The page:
W3C Interaction Smil

Synchronized Multimedia

What´s New ? | Specifications | Getting Help | SMIL Players | SMIL Authoring Tools |Demos |Background | Accessibility | Past News | Mailing List Archive | Subscribe/unsbscribe| Timed-Text


SMILTM

The Synchronized Multimedia Integration Language (SMIL, pronounced "smile") enables simple authoring of interactive audiovisual presentations. SMIL is typically used for "rich media"/multimedia presentations which integrate streaming audio and video with images, text or any other media type. SMIL is an easy-to-learn HTML-like language, and many SMIL presentations are written using a simple text-editor.

For a more detailed description of the goals of the SMIL language, see the W3C Activity Statement on Synchronized Multimedia; a regularly updated report to W3C members that is also available to the public.

The public is invited to send comments and information requests about SMIL to the public mailing list www-smil@w3.org (public archives).

The SYMM WG is closed since 01 April 2012.

You may find related topics in the following Working Groups:

Following the closure of the SYMM WG, the current Synchronized Multimedia Home page is not maintained anymore. If you encounter broken links, these are du change of URI by the publisher without convinient forward to the new URI.

What´s New ?

  1. The SYMM WG is closed since 01 April 2012.
  2. 01 December 2008: The SYMM Working Group has published the SMIL 3.0 Recommendation.

  3. 01 December 2008: The SMIL 3.0 compliant AMBULANT 2.0 was released. AMBULANT supports all of the new functionality in SMIL 3. (Demos are included.)
  4. 01 December 2008: The CWI AMBULANT group has published a set of browser-based authoring and rendering tools for smilText and SMIL 3.0 PanZoom functionality. Please see: the AMBULANT technology demonstrators page.
  5. 28 November 2008: Springer-Verlag has published the book SMIL 3.0: Interactive Multimedia for the Web, Mobile Devices and Daisy Talking Books. The book was written by Dick Bulterman (co-chair of the W3C SYMM Working Group) and Lloyd Rutledge.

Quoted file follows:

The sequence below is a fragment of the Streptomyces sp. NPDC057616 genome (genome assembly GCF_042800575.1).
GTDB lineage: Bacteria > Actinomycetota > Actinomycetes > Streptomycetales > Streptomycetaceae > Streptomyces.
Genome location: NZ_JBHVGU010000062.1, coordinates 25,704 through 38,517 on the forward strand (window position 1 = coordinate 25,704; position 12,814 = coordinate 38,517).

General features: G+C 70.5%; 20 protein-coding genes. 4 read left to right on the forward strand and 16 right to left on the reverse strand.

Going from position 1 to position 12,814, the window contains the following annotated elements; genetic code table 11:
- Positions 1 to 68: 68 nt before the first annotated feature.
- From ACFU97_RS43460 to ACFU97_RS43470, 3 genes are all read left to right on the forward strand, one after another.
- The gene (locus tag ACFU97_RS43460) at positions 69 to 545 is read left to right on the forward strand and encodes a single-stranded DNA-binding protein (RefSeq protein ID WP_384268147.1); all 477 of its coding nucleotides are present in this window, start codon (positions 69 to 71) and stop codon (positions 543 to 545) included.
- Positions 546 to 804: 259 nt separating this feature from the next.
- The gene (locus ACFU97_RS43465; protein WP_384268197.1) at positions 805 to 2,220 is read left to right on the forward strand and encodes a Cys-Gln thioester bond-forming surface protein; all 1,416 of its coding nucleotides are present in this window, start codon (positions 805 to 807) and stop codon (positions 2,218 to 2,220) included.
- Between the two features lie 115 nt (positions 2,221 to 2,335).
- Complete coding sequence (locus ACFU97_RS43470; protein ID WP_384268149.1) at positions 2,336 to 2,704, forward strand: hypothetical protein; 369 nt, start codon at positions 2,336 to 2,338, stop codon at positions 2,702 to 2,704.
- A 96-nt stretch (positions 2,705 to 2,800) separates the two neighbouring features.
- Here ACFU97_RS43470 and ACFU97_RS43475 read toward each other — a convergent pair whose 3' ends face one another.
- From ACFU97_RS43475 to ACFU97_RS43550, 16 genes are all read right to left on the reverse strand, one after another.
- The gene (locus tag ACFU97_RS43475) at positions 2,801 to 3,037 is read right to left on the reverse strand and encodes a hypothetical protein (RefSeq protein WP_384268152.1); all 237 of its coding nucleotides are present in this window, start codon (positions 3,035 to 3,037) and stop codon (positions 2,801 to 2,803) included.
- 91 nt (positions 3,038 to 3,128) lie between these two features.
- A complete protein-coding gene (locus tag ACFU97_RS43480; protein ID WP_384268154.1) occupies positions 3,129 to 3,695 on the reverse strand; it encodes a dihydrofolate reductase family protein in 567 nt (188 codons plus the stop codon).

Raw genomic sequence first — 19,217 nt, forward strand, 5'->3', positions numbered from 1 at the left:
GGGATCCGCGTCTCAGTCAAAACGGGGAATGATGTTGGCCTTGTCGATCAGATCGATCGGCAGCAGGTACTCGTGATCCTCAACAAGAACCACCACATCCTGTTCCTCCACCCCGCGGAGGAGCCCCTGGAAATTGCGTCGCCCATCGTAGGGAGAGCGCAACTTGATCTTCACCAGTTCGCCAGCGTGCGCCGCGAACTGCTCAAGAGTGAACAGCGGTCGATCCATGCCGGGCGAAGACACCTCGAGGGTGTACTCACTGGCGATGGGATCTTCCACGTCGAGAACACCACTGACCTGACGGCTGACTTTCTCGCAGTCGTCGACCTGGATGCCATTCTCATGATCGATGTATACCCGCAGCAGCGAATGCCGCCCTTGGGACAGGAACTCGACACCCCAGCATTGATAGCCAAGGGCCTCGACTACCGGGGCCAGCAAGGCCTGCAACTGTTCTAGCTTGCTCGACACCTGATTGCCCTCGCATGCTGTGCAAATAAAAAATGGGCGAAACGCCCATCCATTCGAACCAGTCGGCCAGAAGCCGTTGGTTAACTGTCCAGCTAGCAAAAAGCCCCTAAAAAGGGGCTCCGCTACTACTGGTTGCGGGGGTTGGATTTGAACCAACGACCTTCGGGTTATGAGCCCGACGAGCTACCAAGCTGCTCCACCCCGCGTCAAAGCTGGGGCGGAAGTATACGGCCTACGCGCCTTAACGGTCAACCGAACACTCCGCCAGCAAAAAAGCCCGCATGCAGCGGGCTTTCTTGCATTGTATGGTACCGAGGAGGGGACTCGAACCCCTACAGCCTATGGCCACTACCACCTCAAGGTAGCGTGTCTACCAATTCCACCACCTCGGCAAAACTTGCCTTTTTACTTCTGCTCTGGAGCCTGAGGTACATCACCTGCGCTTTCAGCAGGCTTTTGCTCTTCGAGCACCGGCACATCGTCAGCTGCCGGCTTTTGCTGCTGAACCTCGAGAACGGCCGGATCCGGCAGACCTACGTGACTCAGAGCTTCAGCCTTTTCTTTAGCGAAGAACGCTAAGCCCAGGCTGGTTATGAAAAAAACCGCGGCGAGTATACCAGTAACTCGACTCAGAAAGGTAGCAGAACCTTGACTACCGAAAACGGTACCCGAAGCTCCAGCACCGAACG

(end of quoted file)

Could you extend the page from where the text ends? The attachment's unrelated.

6. 10 January 2008: The SYMM Working Group has published the Timesheets 1.0, an XML timing language that makes SMIL 3.0 element and attribute timing control available to a wide range of other XML languages.

Past news ...

Specifications

- Latest SMIL 3 version: (The latest version of the SMIL 3.x specification,whatever its maturity). http://www.w3.org/TR/SMIL3/
- Latest SMIL 2 version: (The latest version of the SMIL 2.x specification,whatever its maturity). http://www.w3.org/TR/SMIL2/
- Latest SMIL Recommendation: (The most mature SMIL Recommendation (whatever the major revision number). http://www.w3.org/TR/SMIL/

SMIL 3.0

SMIL 2.1

SMIL 2.0

SMIL 1.0

SMIL in MMS

Media formats

The following media formats (registered and non-registered mime types) are supported in the following implementations (to be updated)

Getting Help

Press Articles

Tutorials

Public Mailing List

The public is invited to send comments and information requests about SMIL to the public mailing list www-smil@w3.org (public archives). The list is open to everyone. To subscribe, try quick subscribe. If that does not work, send a mail with "Subject: subscribe" to www-smil-request@w3.org. If you have problems subscribing/unsubscribing, see more info on W3C mailing list administration.

Players

SMIL 3.0

SMIL 2.1

SMIL 2.0

SMIL 1.0

Authoring Tools

Demos

Background

Accessibility

Past News


Thierry Michel (tmichel@w3.org), W3C activity lead for the W3C Multimedia Activity
$Date: 2012/03/30 06:56:53 $ by $Author tmichel $